Thursday, 30 April 2009

Being recidivist

Angel’s son has ADD and is making her moedeloos (no English equivalent) at the moment. Angel feels that much of it is her fault. As parents – people do make mistakes and the things parents do and don’t do does have an effect on their children. I still feel Angel shouldn’t beat herself up too much. Personally I am very wary of blaming ADD for everything that goes wrong in my life, but if you read my blog and the blogs of people like Angel & Momcat (both to whom I regularly refer to) you’ll find that it ain’t easy. The word recidivist often applies to people with ADD. A recidivist is someone who continues to display undesirable behaviour or even commit crimes despite having been punished for such behaviour before and despite of full knowing well what the consequences of such behaviour may be. Lamb tells me of a boy with ADD in her grade 1 class. This boy sits at the back of the class and every afternoon when the final bell rings and Lamb lets them out he puts his schoolbag on his back and as he walks to the door bumps off all the little chairs which Lamb had the children put on the desks before they leave. Notwithstanding everything she’d done to deter the boy from doing this and even in the face of her threatening him with whatever punishment, he continues to do this. People call this anti-social behaviour and whatnot, but here is some insight that I, J. Hardspear de la Azotea can give you, being a recidivist myself. Even though I have become extremely adept at hiding my bad behaviour, I still get caught. Why do I do it then?... Well I don’t know. All I know is that the simplest of tasks, for instance having to make a short phone call at work to arrange something, sometimes seems insurmountable to me. And when I get to such a task – it is like a dam wall, blocking all the other things I have to do. I find it impossible to do anything else until I’ve done this thing which I positively cannot get myself to do. So all my work pile up and pile up till I am in real trouble. When I then get into trouble, it most definitely does not deter me from doing it again. Ok, that is: not doing what I should do. The same applies for: doing what I shouldn’t do. The compulsion to do something I know I must not do sometimes becomes overriding and an obsession. And it is not only addictions. It is like starting to swear real bad at someone without being provoked, simply because you feel like it. Why do I feel it is not anti-social? Because my conscience eats at me when I do that which I shouldn’t and even more so when I don’t do what I should. It positively eats at me. I do feel that people with ADD should face the consequences of what they do like anybody else, but sometimes it feels to me that my life consists entirely of facing consequences. When I am in a good mood I can with effort desist these compulsions, but boy, when I am tired or depressed it becomes real hard. I can deal with significant people in my life’s disappointment in me, but fuck; I cannot deal with my own disappointment in myself nor the regret of not doing which I should. Nor the guilt of doing which I shouldn’t.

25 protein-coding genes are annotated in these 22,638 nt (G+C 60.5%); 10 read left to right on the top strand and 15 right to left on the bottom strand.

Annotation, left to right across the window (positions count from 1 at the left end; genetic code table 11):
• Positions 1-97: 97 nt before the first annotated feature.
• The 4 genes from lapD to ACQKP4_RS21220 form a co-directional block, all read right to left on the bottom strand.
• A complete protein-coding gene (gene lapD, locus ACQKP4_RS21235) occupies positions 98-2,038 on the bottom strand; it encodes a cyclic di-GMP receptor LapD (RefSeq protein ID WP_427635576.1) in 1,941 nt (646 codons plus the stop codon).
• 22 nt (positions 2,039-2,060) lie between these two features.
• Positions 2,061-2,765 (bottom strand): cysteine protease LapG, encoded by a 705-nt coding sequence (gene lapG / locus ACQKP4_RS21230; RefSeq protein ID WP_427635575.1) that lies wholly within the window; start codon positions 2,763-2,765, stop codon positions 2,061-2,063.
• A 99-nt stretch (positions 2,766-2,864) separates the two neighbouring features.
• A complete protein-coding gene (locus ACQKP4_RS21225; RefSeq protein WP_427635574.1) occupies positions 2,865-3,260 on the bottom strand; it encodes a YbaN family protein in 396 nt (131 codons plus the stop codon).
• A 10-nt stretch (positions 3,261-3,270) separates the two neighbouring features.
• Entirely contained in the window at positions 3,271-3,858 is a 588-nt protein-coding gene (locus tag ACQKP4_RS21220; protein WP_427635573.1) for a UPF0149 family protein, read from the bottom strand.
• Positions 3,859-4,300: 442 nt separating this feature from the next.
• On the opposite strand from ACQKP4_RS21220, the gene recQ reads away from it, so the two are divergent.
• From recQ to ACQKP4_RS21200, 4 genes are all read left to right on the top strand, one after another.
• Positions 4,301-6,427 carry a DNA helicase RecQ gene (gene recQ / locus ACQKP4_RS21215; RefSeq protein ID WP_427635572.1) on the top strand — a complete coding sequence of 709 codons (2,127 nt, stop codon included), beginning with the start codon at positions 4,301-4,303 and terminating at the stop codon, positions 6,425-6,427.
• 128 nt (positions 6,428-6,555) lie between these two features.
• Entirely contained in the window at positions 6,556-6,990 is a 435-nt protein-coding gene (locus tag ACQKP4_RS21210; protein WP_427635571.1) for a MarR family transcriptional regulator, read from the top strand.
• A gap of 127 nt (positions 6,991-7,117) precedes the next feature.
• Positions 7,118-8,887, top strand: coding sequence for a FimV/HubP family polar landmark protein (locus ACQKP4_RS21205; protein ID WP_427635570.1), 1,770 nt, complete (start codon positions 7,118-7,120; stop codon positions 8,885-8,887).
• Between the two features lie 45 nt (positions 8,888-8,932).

4 comments:

momcat said...

Its a self defeating cycle you go through and you end up losing self confidence in yourself. Having said that I am also prone to procrastination and have to work very hard at preventing things from piling up. And then to deal with the kids. Bradley puts off doing homework and especially projects. Dael is bored with his job and doesnt feel the need to go in for weekend work because he feels the company should be arranging their work schedules better. Do they care? Well obviously not. There is a limit which I can help my children and obviously letting children grow is being able to step back and let them face the music. Its hard because its built in to us to protect our offspring from before they are born. Well done for not just blaming the ADD. When you think of all the damaging diseases and illnesses that children and adults suffer from, ADD doesn't seem so bad. At least we can adapt and learn to cope with it. I am a great believer in not letting our bodies and challenges rule our souls and dictate our every move. We are so much more than that and if we really decide to do something proactive to cope with our challenges we will succeed. I speak as much to myself as to anyone else here.

momcat said...

PS If Lamb's pupil is knocking off the chairs from the back, why doesn't she move him to the front and prevent him from taking that route. Remove the temptation.

Spear said...

Momcat - thanks for all the support and positiveness. You know this is everything combined with the frail mail ego. It is not good for me to be between jobs.

angel said...

This was a wonderful post Spear, truly. I wish there was some way I could force the knucklehead to read your blog so he can get some insight into himself.
And momcat's comment is spot on.